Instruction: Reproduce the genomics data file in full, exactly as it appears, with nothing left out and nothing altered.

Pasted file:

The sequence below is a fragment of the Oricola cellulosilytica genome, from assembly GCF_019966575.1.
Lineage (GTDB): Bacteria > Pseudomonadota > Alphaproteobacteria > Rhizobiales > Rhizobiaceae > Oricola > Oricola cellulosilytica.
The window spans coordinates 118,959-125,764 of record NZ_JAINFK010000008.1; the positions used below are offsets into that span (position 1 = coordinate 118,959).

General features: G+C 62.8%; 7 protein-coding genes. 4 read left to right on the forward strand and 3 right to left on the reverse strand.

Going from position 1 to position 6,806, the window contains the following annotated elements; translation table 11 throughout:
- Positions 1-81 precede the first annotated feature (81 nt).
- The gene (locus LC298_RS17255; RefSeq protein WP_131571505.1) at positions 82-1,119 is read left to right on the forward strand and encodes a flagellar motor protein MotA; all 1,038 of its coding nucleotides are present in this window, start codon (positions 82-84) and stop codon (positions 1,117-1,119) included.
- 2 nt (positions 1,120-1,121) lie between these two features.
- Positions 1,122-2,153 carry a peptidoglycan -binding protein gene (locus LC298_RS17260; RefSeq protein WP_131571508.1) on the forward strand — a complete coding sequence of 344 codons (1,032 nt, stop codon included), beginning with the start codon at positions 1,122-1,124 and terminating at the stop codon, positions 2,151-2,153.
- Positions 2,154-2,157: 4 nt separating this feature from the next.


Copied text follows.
The sequence below is a fragment of the Oricola cellulosilytica genome, from assembly GCF_019966575.1.
Lineage (GTDB): Bacteria > Pseudomonadota > Alphaproteobacteria > Rhizobiales > Rhizobiaceae > Oricola > Oricola cellulosilytica.
The window spans coordinates 118,959-125,764 of record NZ_JAINFK010000008.1; the positions used below are offsets into that span (position 1 = coordinate 118,959).

General features: G+C 62.8%; 7 protein-coding genes. 4 read left to right on the forward strand and 3 right to left on the reverse strand.

Going from position 1 to position 6,806, the window contains the following annotated elements; translation table 11 throughout:
- Positions 1-81 precede the first annotated feature (81 nt).
- The gene (locus LC298_RS17255; RefSeq protein WP_131571505.1) at positions 82-1,119 is read left to right on the forward strand and encodes a flagellar motor protein MotA; all 1,038 of its coding nucleotides are present in this window, start codon (positions 82-84) and stop codon (positions 1,117-1,119) included.
- 2 nt (positions 1,120-1,121) lie between these two features.
- Positions 1,122-2,153 carry a peptidoglycan -binding protein gene (locus LC298_RS17260; RefSeq protein WP_131571508.1) on the forward strand — a complete coding sequence of 344 codons (1,032 nt, stop codon included), beginning with the start codon at positions 1,122-1,124 and terminating at the stop codon, positions 2,151-2,153.
- Positions 2,154-2,157: 4 nt separating this feature from the next.